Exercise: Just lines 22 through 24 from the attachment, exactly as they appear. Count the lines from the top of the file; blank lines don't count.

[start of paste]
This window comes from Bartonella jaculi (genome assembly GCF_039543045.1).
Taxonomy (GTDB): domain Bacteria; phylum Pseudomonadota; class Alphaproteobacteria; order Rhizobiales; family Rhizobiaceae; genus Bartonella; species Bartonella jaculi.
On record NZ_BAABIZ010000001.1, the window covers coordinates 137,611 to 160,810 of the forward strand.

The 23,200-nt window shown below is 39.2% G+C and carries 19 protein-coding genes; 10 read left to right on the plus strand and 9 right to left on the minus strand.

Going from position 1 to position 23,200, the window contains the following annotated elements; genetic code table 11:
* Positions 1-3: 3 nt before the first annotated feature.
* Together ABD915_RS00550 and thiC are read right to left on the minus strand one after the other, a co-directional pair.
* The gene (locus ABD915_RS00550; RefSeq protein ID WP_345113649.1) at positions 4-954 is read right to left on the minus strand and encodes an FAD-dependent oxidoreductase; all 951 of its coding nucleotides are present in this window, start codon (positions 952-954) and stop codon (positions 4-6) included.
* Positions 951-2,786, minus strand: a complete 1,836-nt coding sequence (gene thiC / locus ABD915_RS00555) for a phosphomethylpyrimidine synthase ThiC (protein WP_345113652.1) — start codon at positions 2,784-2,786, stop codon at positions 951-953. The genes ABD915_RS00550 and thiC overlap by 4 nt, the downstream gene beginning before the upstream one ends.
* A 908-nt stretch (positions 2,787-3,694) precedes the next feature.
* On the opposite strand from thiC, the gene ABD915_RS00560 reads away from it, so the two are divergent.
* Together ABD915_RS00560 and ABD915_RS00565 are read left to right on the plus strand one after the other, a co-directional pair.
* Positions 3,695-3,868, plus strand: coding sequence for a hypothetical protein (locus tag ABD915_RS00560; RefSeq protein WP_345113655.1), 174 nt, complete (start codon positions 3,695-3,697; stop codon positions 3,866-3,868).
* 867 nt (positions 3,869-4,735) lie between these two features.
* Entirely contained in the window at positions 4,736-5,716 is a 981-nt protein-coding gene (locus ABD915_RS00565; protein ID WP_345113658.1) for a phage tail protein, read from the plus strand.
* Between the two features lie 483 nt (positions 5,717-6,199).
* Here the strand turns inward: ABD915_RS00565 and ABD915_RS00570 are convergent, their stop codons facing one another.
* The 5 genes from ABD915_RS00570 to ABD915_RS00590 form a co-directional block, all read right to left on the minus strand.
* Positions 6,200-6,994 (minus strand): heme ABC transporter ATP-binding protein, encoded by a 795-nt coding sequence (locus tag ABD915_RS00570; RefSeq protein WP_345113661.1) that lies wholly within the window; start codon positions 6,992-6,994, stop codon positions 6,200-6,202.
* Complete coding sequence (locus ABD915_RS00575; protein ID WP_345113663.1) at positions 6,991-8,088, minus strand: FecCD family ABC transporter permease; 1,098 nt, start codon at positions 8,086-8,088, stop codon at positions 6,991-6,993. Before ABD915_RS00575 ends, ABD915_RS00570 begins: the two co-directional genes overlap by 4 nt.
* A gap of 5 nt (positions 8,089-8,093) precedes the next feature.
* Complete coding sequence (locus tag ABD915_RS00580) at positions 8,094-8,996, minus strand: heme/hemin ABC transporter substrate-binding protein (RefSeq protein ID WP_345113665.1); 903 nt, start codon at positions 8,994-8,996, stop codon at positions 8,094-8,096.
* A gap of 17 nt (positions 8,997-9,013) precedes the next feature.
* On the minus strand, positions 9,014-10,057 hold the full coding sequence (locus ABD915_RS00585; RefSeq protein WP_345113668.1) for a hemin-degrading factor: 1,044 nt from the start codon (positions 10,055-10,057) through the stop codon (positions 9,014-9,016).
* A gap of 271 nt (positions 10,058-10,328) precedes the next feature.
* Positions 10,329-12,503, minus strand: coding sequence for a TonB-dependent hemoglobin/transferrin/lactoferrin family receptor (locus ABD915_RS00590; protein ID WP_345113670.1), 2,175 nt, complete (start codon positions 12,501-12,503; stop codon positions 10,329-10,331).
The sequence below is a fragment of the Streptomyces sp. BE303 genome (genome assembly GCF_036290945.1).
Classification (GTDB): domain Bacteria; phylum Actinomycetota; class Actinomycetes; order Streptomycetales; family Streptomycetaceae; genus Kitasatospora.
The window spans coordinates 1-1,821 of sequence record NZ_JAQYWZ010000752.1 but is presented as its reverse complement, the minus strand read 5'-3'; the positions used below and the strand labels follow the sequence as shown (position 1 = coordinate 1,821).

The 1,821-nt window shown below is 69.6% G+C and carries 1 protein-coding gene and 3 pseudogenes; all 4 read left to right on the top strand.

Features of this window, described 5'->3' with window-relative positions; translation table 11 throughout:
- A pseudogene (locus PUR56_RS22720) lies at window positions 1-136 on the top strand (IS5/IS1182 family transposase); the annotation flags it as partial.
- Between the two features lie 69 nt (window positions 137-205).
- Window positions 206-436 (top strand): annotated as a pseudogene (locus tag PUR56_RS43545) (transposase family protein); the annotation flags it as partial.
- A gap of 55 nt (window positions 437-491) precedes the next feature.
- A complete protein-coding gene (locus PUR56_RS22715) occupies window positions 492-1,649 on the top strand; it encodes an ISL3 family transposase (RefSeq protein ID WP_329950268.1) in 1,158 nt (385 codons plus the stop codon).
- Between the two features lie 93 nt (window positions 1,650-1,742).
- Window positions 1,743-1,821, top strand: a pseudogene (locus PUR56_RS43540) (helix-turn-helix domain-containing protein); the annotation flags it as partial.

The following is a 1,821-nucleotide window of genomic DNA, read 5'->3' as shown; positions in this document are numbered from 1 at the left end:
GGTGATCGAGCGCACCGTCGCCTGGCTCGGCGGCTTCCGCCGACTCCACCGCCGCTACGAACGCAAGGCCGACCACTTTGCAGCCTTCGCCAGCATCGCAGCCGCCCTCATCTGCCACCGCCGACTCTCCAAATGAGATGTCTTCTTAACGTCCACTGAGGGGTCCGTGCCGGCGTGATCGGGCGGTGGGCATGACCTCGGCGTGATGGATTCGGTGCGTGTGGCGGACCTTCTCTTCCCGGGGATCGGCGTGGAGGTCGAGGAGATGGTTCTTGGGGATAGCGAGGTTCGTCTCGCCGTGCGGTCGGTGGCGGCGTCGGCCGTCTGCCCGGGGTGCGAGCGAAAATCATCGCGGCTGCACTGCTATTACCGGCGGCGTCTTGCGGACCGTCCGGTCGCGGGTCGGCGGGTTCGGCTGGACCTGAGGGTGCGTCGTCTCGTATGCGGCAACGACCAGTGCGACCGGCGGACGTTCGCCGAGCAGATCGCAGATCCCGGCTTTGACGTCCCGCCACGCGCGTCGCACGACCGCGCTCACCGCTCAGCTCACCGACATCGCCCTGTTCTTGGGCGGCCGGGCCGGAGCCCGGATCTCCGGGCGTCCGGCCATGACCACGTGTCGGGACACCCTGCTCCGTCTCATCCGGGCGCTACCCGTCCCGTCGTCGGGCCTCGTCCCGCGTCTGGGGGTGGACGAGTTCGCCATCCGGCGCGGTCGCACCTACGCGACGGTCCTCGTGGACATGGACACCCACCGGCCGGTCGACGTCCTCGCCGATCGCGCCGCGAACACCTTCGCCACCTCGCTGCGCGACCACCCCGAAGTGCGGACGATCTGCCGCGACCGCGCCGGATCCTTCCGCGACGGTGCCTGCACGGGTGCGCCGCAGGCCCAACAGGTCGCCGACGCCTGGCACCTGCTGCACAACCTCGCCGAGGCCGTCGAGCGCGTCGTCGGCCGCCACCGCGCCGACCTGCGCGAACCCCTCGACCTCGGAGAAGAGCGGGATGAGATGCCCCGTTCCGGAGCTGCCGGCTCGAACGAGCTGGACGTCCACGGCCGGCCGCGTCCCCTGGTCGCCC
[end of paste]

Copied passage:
* Complete coding sequence (locus tag ABD915_RS00580) at positions 8,094-8,996, minus strand: heme/hemin ABC transporter substrate-binding protein (RefSeq protein ID WP_345113665.1); 903 nt, start codon at positions 8,994-8,996, stop codon at positions 8,094-8,096.
* A gap of 17 nt (positions 8,997-9,013) precedes the next feature.
* On the minus strand, positions 9,014-10,057 hold the full coding sequence (locus ABD915_RS00585; RefSeq protein WP_345113668.1) for a hemin-degrading factor: 1,044 nt from the start codon (positions 10,055-10,057) through the stop codon (positions 9,014-9,016).